Today, it seems there’s an index available to tackle nearly every theme and style an investor can dream up, giving investors more options to choose from than ever. But understanding precisely what those options actually offer can be a challenge—even for experienced investors and portfolio managers. To decipher this complexity, it is important to investigate how an index is constructed and how often it is rebalanced, as well as the index turnover rate, performance history, and track record. For investors seeking a way to capture the growth of robotics and AI, these are the details that matter. The time to invest in all that RAAI has to offer is now.



The ROBO Global® Robotics & Automation Index ETF directly tracks the index to offer investors direct exposure to the theme.


We believe the expertise of the ROBO Global® research and advisory board helps enormously to capture the entire value chain of robotics, artificial intelligence, and automation in the ROBO Global® Robotics & Automation Index.


The index has a typical market cap breakdown of 75% to small to mid-caps and 25% to large caps. It therefore has less than 2% overlap with traditional benchmarks such as the ACWI.


The two-tier, equal-weighting scheme of the index provides fair, diversified exposure to technology and market leaders of all sizes while mitigating company specific risks in the basket. The index rebalances quarterly

robo etf product information

ROBO Global’s Industry Classification is a forward-looking road map, supported by insights from a dedicated coverage team, to ensure subsectors evolve and expand at the right time. The Industry Classification is updated on a quarterly basis and managed by the ROBO Global Industry Classification Committee.

Subsector Exposure Across the ROBO ETF:

  • Logistics Automation
  • Food &Agriculture
  • Security/Surveillance
  • Energy
  • Healthcare
  • Consumer
  • Sensing
  • Actuation
  • Computing, Processing & AI
  • Integration
  • 3D Printing
  • Manufacturing

robo industry classification


The index is weighted based on a bellwether (BW) and non-bellwether (NBW) classification. Bellwether companies are fast-growing companies whose core business model focuses around robotics and automation. Non-bellwether companies are largely established players whose businesses derive a distinct portion of their revenues from robotics and automation, and which have the potential to grow through their technology and innovation set.

The index follows a two-tier, equal weighting scheme, allocating to both BW and NBW companies to capture the growth prospects of both emerging and established companies. The index rebalances quarterly to maintain diversification and remain responsive to market trends and new entrants.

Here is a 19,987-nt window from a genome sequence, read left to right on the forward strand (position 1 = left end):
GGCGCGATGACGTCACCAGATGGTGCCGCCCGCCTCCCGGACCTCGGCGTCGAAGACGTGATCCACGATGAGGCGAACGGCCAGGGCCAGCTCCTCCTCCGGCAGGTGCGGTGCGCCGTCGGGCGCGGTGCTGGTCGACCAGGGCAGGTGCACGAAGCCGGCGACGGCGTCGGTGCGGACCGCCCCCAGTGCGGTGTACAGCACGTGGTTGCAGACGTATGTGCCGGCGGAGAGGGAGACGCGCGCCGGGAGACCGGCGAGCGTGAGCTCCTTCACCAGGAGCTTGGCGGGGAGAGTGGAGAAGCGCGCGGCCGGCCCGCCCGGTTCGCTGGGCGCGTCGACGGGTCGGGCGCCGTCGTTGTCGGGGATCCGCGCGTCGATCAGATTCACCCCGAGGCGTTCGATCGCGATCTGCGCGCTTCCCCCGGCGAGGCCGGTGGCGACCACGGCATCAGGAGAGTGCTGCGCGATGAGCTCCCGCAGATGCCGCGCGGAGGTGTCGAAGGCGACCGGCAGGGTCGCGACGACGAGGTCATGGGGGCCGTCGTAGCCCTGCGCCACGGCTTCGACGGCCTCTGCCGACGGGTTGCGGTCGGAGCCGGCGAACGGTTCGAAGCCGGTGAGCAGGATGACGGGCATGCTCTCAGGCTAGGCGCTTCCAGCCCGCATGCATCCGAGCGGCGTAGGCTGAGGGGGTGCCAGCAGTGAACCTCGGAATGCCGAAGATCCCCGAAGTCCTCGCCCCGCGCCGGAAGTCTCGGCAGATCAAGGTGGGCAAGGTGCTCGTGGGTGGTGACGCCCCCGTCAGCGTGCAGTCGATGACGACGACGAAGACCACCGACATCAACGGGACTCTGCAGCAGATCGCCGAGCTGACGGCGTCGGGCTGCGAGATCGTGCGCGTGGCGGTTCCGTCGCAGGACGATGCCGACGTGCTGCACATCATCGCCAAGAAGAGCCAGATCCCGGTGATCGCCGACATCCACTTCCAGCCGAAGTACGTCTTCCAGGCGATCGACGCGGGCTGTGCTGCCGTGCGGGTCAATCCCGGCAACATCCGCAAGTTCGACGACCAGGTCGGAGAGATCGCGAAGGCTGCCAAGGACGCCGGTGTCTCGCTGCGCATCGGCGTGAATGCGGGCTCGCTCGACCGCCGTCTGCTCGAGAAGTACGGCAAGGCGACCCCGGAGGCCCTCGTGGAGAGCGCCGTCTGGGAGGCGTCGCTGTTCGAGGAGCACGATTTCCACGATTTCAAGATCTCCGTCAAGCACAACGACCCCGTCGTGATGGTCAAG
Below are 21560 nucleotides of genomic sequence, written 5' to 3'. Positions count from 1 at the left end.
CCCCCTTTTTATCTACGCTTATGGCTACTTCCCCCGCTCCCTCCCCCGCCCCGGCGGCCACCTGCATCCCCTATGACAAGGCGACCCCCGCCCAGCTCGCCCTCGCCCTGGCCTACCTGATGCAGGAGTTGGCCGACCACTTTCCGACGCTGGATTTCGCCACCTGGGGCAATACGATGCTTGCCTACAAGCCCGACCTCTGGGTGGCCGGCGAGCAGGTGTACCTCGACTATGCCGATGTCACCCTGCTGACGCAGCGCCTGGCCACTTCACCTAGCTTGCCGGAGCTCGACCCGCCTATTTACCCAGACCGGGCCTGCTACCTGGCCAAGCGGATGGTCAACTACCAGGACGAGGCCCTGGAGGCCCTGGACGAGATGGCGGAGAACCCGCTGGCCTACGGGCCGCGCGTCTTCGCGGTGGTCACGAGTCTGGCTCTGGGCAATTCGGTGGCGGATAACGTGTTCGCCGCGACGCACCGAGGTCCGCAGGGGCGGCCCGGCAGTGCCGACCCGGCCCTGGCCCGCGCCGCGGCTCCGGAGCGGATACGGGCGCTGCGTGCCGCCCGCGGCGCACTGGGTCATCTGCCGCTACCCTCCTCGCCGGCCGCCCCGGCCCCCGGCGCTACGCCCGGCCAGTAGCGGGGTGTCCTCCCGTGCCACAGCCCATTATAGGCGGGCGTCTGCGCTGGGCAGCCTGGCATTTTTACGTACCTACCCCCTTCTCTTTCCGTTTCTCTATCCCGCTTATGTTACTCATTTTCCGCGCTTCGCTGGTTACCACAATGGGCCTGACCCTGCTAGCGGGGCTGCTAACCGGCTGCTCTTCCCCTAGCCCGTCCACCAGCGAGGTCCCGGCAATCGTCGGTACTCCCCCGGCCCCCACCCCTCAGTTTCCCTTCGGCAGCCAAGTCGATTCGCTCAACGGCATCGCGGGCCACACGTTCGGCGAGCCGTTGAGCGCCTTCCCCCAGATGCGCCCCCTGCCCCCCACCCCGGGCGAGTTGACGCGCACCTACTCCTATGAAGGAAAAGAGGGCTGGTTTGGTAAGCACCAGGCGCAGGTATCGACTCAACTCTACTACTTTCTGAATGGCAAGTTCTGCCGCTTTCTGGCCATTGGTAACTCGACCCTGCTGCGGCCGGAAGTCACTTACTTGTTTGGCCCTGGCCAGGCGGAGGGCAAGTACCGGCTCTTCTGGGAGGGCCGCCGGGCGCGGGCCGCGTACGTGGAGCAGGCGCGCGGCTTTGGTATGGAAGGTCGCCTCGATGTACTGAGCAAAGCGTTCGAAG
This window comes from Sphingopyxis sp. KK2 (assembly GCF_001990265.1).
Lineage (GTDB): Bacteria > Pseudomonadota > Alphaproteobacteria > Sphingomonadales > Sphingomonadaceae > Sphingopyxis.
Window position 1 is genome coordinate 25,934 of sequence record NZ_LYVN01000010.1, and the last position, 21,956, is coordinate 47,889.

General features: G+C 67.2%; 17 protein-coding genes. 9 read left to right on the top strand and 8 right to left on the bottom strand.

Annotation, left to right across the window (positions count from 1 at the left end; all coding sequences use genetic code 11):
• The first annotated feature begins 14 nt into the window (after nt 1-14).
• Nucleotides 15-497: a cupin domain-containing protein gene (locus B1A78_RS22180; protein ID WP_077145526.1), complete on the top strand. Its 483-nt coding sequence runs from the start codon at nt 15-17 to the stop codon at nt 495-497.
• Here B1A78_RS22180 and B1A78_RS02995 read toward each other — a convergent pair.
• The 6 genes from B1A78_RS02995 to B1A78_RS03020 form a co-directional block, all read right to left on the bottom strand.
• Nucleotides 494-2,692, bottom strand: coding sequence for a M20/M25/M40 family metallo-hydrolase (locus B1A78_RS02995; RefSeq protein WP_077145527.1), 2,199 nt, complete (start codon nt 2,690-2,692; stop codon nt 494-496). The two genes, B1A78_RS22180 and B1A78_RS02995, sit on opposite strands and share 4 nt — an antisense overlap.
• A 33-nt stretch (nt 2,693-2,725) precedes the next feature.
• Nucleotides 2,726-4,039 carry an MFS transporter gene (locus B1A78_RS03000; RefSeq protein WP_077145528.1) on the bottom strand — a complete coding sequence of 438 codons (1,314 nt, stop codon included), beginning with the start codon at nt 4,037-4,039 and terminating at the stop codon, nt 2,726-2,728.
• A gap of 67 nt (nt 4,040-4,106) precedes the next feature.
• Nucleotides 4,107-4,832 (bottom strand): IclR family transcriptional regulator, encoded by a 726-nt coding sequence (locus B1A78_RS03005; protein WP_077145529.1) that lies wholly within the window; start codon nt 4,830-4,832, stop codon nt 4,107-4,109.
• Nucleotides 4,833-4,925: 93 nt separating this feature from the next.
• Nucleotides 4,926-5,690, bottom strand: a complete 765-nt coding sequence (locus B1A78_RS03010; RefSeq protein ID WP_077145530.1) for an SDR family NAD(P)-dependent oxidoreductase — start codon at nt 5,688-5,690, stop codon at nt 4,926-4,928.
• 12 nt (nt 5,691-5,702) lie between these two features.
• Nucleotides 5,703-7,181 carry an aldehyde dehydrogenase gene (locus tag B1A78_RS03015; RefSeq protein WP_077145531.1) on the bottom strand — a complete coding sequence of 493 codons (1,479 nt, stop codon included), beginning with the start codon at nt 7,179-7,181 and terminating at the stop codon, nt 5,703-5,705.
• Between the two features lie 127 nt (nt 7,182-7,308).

Including more than 80 stocks across 12 subsectors in 15 countries, the index is built to minimize risk by limiting reliance on the largest-cap players, and to capture the potential growth of rapidly developing healthcare technology companies around the globe.

Click here to view the top ten holdings in the ROBO Global Robotics & Automation Index ETF.


To learn more about investing in robotics and the ROBO Global Robotics & Automation Index ETF (Ticker: ROBO), visit

Diversification may not protect against market risk. Investing involves risk, including the possible loss of principal. Narrowly focused investments and investments in smaller companies typically exhibit higher volatility. International investments may also involve risk from unfavorable fluctuations in currency values, differences in generally accepted accounting principles, and from economic or political instability. Emerging markets involve heightened risks related to the same factors as well as increased volatility and lower trading volume. Indices are unmanaged. One cannot invest directly in an index. There is no guarantee the fund will achieve its stated objective. Holdings are subject to change. Current and future holdings are subject to risk.


The Fund invests primarily in the equity securities of robotics and automation companies and, as such, is particularly sensitive to risks to those types of companies. These risks include, but are not limited to, small or limited markets for such securities, changes in business cycles, world economic growth, technological progress, rapid obsolescence, and government regulation.


Carefully consider the Fund’s investment objectives, risk factors, charges and expenses before investing. This and additional information can be found in the Fund’s full or summary prospectus, which may be obtained at Read the prospectus carefully before investing.


This information is not intended to be individual or personalized investment or tax advice and should not be used for trading purposes.


Exchange Traded Concepts, LLC serves as the investment advisor of the fund. The Fund is distributed by SEI Investments Distribution Co. (SIDCO), which is not affiliated with Exchange Traded Concepts, LLC or any of its affiliates.


Shares are bought and sold at market price (closing price) not net asset value (NAV) and are not individually redeemed from the Fund. Market price returns are based on the midpoint of the bid/ask spread at 4:00 pm Eastern Time, and do not represent the return you would receive if you traded at other times.